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Muscogee County Marshal's Office wins national award

The Muscogee County Marshal’s Office has been recognized as one of the nation's top law enforcement agencies by the International Association of Chiefs of Police (IACP).

Marshal Greg Countryman's office placed second in the National Law Enforcement Challenge in the Special Law Enforcement Agency category which recognizes the department's of overall highway safety officer training, public information and education initiatives, innovative public safety programs, and highway safety enforcement efforts, according to a release.

The Georgia Governor's Office of Highway Safety, Director Bob Dallas presented the National IACP Award to Muscogee County Marshal Gregory Countryman this morning at 10 a.m.

There were 560 entries from 30 states and Canada entered in the National IACP Law Enforcement Challenge.

This morning the Marshal's office also unveiled it's renovated field service/communications office suite on the second floor of the west wing of the Government Center.

Countryman told the Ledger-Enquirer in June that he's waited three years for the upgrade. His department, with its 20 employees has has outgrown its current space despite renovations in 2005.

At 5,200 square feet, the new office is four times the size of its eighth-floor predecessor. Not all of that space is reserved for marshal's deputies, however. Countryman's crew will occupy 3,900 square feet.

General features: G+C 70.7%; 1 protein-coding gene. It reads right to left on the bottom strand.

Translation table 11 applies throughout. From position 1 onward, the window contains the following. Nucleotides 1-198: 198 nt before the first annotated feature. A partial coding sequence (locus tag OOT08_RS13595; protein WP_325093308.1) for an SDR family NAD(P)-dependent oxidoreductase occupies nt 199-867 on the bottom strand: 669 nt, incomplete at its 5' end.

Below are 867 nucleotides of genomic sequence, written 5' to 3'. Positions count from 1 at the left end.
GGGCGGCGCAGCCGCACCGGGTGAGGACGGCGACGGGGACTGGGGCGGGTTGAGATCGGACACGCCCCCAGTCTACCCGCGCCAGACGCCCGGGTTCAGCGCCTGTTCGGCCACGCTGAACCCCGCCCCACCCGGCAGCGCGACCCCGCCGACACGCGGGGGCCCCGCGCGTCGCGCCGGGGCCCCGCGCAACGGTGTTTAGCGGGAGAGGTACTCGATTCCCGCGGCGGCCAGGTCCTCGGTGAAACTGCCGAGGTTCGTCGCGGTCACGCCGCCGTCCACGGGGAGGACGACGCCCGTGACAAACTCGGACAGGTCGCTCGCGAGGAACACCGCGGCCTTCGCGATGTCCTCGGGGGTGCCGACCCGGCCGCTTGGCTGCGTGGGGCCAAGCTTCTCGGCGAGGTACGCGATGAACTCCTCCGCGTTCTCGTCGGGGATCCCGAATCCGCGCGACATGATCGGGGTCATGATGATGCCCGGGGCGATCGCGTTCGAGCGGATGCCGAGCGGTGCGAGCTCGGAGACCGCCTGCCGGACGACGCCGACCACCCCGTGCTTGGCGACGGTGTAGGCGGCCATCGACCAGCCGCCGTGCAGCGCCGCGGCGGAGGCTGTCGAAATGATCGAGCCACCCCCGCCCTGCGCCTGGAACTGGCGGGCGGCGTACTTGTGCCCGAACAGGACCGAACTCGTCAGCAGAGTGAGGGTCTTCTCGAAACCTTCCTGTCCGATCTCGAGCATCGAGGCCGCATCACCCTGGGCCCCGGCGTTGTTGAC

Unlike the old office, the new one boasts a communication room with a wall mounted LCD flat screen television to run the high-tech computer-aided dispatch system. It also features three private offices, a presentation room with a motorized drop-down projection screen and surround sound, a property and evidence room and a break room.

"Right now our sergeants are sitting out here with their subordinates," Countryman said in June. "They have nowhere to counsel their subordinates. Nowhere to work. No privacy."

Funding for the project came from the city's 2008 fiscal mid-year budget. Because of monetary constraints, Countryman said he had to find creative ways to stretch his finances. He said using Georgia Department of Corrections inmate labor saved taxpayers and the Marshal's Office thousands of dollars. With $116,000, a crew of about 12 inmates transformed an unoccupied, unwanted concrete cave into a spacious, comfortable office in just under four months.

Countryman said his entire field services department consisting of 15 officers will operate out of the new office. Administration and court services personnel will remain on the eighth floor, along with his office.

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